- The question then arises as to whether this matters. That takes me to the second of the Claimant's challenges in respect of the alternative conclusion as to the absence of any link between the protected disclosure and the decision to dismiss. That alternative conclusion is not expressed clearly in terms. Under the heading "whistleblowing", the Employment Tribunal at paragraph 40.1 states:
"It is implausible that protected disclosures made more than a year before the dismissal had any influence on the decision made in December 2011."
- If that is a finding in the alternative – that, even if the Claimant did make protected disclosures, that fact was not the reason or principal reason behind the decision to dismiss – then it would only have partly engaged with the Claimant's case, in that it only refers to the older protected disclosures relied on by the Claimant, the most recent in time having been made in April 2011. Moreover, it would fail to address the question of the restructuring process and the decision-making in that regard, which, after all, led to the decision to dismiss and which, on any case, started some time before December 2011.
- The more difficult point for the Claimant is that the ET plainly went on to make very clear findings as to the reason for the dismissal under the next subheading in its Reasons, that of unfair dismissal. The Claimant says these reasons cannot be relied on as establishing an alternative conclusion on the protected-disclosures claim as the Tribunal signified its rejection of that claim at paragraph 43 before moving on to separately address the unfair dismissal claim. This is, therefore, simply be the statement of its conclusions on unfair dismissal for section 98 purposes and not section 103A. I am not sure that is right, and it seems to me that it is appropriate to have regard to the substance of the findings made. The heading "unfair dismissal" can of course refer to both an automatic unfair dismissal claim and what might be called a "normal" unfair-dismissal claim under section 98. It would be overly technical point to rely on the sentence at paragraph 43 as closing off the Tribunal's consideration of the question of causation in respect of the dismissal for all purposes.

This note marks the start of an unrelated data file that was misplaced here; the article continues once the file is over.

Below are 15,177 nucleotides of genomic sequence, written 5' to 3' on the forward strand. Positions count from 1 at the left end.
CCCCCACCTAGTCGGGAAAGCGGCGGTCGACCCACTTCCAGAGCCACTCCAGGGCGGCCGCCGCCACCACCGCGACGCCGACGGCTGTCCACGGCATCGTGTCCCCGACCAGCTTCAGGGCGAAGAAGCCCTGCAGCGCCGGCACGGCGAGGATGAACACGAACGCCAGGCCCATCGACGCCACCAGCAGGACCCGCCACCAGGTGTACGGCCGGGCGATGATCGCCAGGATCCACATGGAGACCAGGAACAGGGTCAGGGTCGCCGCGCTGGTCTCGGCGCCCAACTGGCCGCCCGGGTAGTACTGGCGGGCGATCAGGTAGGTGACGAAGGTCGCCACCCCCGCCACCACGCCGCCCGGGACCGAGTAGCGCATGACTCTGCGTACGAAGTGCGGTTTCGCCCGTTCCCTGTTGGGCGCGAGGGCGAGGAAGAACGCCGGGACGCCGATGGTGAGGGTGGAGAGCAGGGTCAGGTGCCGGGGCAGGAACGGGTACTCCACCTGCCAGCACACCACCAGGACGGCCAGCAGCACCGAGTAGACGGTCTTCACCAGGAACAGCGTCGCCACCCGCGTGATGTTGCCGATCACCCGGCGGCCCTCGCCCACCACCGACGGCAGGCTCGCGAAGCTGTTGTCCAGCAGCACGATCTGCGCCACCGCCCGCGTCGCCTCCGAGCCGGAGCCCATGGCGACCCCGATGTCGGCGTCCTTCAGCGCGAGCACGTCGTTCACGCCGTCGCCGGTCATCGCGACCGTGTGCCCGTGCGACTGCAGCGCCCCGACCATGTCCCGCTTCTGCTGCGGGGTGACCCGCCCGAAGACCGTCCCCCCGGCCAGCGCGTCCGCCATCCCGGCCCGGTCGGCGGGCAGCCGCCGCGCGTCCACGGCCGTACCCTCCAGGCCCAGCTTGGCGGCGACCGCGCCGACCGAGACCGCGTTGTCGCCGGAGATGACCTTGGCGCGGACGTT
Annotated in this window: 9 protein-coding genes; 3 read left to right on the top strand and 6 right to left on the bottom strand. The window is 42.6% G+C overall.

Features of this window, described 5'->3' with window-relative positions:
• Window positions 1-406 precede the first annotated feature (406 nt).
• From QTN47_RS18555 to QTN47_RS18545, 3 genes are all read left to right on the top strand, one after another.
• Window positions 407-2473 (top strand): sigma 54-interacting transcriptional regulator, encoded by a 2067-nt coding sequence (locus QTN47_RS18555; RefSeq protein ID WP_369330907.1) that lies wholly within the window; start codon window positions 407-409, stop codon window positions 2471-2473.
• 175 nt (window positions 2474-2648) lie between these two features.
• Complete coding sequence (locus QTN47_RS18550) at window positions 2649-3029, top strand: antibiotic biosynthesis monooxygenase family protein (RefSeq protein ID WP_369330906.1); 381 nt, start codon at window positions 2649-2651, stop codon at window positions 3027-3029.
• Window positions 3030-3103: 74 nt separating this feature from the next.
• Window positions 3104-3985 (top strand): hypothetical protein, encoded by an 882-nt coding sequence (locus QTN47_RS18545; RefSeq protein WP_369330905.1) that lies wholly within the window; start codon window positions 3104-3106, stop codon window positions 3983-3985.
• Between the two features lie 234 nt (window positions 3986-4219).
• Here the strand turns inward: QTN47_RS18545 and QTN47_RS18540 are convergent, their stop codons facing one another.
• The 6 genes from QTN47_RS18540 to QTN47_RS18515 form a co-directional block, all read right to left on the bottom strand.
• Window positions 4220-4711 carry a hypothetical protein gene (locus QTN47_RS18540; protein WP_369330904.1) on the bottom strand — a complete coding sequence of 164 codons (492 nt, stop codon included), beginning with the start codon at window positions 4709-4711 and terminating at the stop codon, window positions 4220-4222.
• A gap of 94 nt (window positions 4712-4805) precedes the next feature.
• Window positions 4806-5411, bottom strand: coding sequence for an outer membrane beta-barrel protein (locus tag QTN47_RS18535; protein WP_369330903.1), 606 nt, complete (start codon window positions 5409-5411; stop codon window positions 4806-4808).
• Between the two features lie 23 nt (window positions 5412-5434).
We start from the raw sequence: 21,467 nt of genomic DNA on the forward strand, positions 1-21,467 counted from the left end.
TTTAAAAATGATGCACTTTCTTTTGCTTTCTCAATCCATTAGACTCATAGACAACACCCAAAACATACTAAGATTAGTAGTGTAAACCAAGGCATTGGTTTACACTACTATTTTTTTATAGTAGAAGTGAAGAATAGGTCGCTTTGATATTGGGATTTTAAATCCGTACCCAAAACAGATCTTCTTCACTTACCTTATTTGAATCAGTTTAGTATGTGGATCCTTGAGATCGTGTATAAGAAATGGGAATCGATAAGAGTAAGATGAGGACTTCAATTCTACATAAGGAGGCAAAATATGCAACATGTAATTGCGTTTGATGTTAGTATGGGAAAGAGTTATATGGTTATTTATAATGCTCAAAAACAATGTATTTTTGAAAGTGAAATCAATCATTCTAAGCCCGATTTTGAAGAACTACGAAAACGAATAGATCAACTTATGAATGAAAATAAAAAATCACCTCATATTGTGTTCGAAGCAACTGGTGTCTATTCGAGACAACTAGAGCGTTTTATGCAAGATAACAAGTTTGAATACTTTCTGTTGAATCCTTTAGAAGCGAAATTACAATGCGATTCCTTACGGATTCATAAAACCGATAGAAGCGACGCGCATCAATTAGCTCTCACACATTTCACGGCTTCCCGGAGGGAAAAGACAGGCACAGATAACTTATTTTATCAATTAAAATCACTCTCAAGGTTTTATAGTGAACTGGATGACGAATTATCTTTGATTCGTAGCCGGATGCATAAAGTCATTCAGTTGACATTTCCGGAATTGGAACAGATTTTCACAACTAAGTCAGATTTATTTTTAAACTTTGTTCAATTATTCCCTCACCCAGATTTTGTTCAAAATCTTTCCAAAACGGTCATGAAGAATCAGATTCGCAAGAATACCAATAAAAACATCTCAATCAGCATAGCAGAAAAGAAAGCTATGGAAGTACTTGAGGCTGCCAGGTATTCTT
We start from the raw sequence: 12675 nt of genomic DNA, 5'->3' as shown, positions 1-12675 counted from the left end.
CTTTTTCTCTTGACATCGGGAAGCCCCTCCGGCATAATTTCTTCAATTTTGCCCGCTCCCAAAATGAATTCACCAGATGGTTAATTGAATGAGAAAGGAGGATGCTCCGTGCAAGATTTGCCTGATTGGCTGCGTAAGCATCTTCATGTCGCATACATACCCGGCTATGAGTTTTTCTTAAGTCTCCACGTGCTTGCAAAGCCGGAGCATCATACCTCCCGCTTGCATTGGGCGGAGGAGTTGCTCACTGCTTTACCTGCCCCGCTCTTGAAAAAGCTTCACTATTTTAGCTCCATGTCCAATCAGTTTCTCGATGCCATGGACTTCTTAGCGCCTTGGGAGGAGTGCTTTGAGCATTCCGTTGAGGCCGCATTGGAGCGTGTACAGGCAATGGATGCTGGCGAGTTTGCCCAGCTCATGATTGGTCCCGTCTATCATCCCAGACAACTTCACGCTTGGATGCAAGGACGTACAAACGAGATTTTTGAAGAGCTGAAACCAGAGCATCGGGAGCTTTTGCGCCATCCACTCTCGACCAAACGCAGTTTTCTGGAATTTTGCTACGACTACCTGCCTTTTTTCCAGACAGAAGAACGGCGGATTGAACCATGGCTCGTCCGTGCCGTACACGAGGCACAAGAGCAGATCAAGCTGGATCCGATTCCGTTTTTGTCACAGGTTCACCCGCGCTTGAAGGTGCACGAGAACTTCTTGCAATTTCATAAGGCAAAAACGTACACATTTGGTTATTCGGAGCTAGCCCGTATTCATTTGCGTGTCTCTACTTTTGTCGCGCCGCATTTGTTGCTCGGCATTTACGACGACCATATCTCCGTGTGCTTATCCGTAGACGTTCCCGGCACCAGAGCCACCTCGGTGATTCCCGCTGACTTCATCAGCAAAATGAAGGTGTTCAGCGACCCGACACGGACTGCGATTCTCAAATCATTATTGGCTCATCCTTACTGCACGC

- The Claimant also says, however, that the Tribunal would have needed to adopt a different approach to the question of unfair dismissal if it had found that the Claimant had made a protected disclosure. That might be right in some cases, but here the question for the ET - whether under section 98 or under section 103A of the 1996 Act - was whether the Respondent had satisfied the burden upon it of showing the reason (or, if more than one, the principal reason) for the dismissal and, if so, whether that was a reason capable of being fair; something it could not be if the reason was the Claimant's having made a protected disclosure.
- Here, the ET clearly concluded that the Respondent had satisfied that burden and had established that the reason for dismissal was redundancy (as defined by section 139 ERA). The Tribunal also concluded that the redundancy arose from a genuine restructuring that gave rise to a diminishing need for employees to carry out the Claimant's role and for a need for a more highly qualified employee. The Tribunal may be criticised for failing to specifically state that it was rejecting the Claimant's positive case - that his making protected disclosures had been the real reason for the dismissal - but it was obviously aware of that case and its conclusion is simply inconsistent with such a possible finding, as must be apparent to the Claimant.